Christians refuse $10 million grant in Indian state

With provincial elections due in Meghalaya, Catholic leaders are keen to keep their distance from politics
Christians refuse $10 million grant in Indian state

Catholics from northeast India sing and pray in front of Sacred Heart Cathedral in New Delhi on Aug. 17, 2017. (Photo by Bijay Kumar Minj/ucanews.com) 

Christian leaders have rejected an offer from India's tourism ministry of a US$10 million grant for the facelift and maintenance of churches in the Christian-majority state of Meghalaya.

Catholic leaders in the state told ucanews.com on Jan. 23 that they will not apply for or accept the funding of 613 million rupees (US$10 million) for illuminations, landscaping, construction of parking lots and toilets among other infrastructure work at 37 churches.

Federal tourism minister K.J. Alphons announced the grant on Jan. 8, just 10 days ahead of India's Election Commission declaring Feb. 27 as the date of provincial elections in the northeastern state.

The minister, a member of the pro-Hindu Bharatiya Janata Party (BJP), has also announced another 86 million rupees for similar projects involving temples, mosques and important sites for 11 other religious groups including indigenous Khasi, Jaintia and Garo believers.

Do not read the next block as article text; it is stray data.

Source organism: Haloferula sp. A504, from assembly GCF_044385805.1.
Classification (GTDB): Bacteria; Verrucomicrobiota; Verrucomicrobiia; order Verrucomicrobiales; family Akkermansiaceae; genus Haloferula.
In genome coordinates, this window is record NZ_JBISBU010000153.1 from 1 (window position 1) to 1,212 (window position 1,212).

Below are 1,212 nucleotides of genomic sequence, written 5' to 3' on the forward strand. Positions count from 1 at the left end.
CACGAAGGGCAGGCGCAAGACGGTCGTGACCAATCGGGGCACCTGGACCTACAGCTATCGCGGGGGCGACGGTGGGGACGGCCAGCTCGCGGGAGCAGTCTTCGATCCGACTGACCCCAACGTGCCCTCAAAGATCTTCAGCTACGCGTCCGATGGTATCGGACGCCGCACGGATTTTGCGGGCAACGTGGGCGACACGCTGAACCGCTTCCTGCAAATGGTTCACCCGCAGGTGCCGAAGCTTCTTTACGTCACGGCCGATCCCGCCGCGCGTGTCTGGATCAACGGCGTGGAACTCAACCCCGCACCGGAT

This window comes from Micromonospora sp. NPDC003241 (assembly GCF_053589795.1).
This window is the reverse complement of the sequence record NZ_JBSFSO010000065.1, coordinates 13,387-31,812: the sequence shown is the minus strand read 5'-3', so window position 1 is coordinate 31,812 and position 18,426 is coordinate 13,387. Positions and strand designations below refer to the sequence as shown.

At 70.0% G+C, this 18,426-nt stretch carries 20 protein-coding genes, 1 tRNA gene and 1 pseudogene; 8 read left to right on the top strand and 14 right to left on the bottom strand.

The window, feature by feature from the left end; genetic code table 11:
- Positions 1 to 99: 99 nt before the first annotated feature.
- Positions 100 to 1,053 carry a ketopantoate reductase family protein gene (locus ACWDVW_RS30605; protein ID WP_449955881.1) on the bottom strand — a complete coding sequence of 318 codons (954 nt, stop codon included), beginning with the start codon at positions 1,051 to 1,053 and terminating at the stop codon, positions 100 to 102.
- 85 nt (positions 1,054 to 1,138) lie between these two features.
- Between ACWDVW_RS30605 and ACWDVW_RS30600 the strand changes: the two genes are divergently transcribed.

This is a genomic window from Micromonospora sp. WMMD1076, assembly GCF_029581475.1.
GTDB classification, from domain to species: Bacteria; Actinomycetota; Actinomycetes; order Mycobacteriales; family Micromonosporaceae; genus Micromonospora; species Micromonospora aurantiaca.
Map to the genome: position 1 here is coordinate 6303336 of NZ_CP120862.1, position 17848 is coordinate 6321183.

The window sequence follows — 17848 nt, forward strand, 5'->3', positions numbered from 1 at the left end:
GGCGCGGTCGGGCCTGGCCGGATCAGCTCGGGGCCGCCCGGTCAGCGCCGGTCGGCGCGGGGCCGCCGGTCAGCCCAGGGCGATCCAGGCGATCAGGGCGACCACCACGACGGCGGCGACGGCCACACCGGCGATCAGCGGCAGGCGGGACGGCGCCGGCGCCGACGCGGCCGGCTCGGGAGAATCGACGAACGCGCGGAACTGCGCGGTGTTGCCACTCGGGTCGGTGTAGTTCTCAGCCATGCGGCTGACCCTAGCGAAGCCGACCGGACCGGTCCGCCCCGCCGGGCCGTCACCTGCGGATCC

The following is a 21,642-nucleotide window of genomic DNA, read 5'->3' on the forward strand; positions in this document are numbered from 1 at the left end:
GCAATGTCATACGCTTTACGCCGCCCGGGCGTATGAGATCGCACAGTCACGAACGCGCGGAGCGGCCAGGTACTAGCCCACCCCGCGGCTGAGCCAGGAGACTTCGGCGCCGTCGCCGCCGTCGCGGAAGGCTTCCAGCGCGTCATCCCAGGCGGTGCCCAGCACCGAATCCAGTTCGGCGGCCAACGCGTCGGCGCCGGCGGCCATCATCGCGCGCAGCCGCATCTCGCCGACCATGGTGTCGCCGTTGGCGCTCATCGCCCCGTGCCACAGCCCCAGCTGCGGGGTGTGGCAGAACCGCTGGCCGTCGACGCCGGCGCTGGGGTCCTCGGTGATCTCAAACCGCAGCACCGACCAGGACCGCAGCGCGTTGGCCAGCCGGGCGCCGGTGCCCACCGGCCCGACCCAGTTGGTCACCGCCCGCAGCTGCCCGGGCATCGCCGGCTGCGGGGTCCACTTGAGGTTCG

Catholic support is seen as crucial for an election victory in the state, where Christians account for about 80 percent of the three million people. The BJP holds only two seats in the 60-state house.

Alphons, a churchgoing Catholic from southern Kerala state, was made tourism minister on Sept. 3 last year, and four days later he was named the party's election chief in Meghalaya state.

However, Alphons' allotment ahead of the election has not enthused Christian leaders.

"First of all, we were never consulted on our needs, nor informed about the project. All these days after the announcement, no one from the government had contacted us on this, so there is no question of taking money from the government," Bishop Victor Lyngdoh of Jowai Diocese told ucanews.com on Jan. 23.

Bishop Lyngdoh said the church leadership "cannot take financial help now because it will give the wrong message to our people during this election time. It can create confusion," he said.

Such promises and announcements are nothing new at election time, he said.

"It is very difficult to understand the motive behind their promises, so it is best to keep a distance from politics," said the bishop.

Meghalaya is one of only three Christian-majority states in India after Nagaland and Mizoram. With the clear support of Christians, the BJP leads ruling alliances in Nagaland and Goa, where a third of the population is Christian.

Local media reports said Presbyterians had also refused to accept money as it came without consultation.

"I heard about the scheme from some people but don't know what it is or who will benefit. Let's keep politics away," said Bishop Andrew R. Marak of Tura.

The church's rejection of funds comes as Christian leaders across India express concern about the increasing violence and harassment Christians suffer at the hands of Hindu groups, who consider the BJP as their principal party of support.

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Hindu groups have stepped up their push to make India a Hindu-alone nation since the BJP took power, Christian leaders say.

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